The Match 5 + 2 Lucky Stars prize values represent the total jackpot amounts regardless of how many winning tickets there were.
All prize data included in the table above relates to EuroMillions lottery draw results since 27th September 2016 when the Lucky Star pool increased from 11 numbers to 12. The details provided are for information purposes only and are not indicative of future prize values.
Prize Fund Distribution
There are no fixed prizes in EuroMillions. A portion of the prize money is allocated to each category. The largest percentage is reserved for the first prize, while the remaining allocations are calculated to reflect how many winners are expected in each tier. The 'Match 2 + 0' division, for example, taps into a large percentage of the prize fund because it is likeliest to have the most winners. The following chart illustrates how the EuroMillions prize fund is distributed between each tier.
How Prizes Are Funded
EuroMillions winnings are funded using revenue from ticket sales. A percentage of the money you spend on entering the game is allocated to the prize fund, with the remainder distributed to good causes, Government Lottery Duty and retailer commission, as well as covering operating costs.
When you play EuroMillions in the UK, the £2.50 you spend per line is broken down into £1.74 for entering the main draw and £0.76 for the UK Millionaire Maker raffle. Fifty percent of the £1.74 spent on the main game is allocated to the prize fund. Thirty percent of the £0.76 spent to enter the Millionaire Maker is used to pay prizes in the supplementary raffle.
Why Prizes Differ Between Currencies
The Euro is the base currency for EuroMillions as it is used by seven of the nine participating countries. When a jackpot is won in the UK the equivalent figure in pounds is paid out, based on the exchange rate on the day of the draw.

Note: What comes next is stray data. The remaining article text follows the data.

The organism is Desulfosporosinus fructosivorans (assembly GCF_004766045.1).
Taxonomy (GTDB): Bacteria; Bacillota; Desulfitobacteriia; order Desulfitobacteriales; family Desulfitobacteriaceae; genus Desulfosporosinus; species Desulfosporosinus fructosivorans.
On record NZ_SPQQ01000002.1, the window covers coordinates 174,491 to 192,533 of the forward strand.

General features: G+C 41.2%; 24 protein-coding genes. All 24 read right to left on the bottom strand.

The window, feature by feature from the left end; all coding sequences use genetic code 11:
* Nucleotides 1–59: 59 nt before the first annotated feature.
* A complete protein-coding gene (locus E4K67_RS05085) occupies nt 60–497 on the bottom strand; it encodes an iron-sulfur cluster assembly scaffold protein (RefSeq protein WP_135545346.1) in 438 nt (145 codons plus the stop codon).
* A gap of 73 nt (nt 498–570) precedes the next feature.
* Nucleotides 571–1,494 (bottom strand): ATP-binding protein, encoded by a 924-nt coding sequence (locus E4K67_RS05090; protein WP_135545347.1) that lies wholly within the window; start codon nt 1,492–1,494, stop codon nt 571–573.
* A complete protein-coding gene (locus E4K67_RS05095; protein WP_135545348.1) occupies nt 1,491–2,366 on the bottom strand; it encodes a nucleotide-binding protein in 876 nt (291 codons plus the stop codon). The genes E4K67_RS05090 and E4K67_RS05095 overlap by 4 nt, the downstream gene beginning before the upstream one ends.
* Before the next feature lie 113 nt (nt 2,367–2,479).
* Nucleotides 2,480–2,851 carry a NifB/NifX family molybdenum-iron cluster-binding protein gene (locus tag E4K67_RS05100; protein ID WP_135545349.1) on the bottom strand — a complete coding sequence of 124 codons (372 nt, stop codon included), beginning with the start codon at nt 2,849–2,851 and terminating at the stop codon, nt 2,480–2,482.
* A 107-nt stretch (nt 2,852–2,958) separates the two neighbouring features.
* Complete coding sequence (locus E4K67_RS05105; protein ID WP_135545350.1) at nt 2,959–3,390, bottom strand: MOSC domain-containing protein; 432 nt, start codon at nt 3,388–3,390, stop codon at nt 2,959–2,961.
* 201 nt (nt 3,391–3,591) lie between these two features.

For non-jackpot prizes, the amount you receive in the UK is not worked out purely on the basis of the exchange rate. Instead, a formula is in place to take into account each country's contribution to the game. This applies to every award from the Match 2 category to the runners-up ‘Match 5 + 1’ tier.
Each country that participates in EuroMillions contributes €1.10 into the Common Prize Fund, which is used to pay out prizes to all winners. Camelot’s contribution to the Common Prize Fund is the 50% of £1.74 from every EuroMillions ticket sold.
If, using the exchange rates on the day of a draw, Camelot’s contribution to the Common Prize Fund works out at less than €1.10, prizes paid out to UK players will be reduced to compensate for the shortfall. If, on the other hand, Camelot’s contribution amounts to more than €1.10, UK winners will receive comparatively bigger prizes than winners in other countries.
To put it simply, if £1.74 is worth less than €2.20, UK winners will receive smaller prizes than those in other countries. If £1.74 is worth more than €2.20, UK players will receive more. These rules ensure that prizes are always in line with how much each participating country contributes to the Common Prize Fund.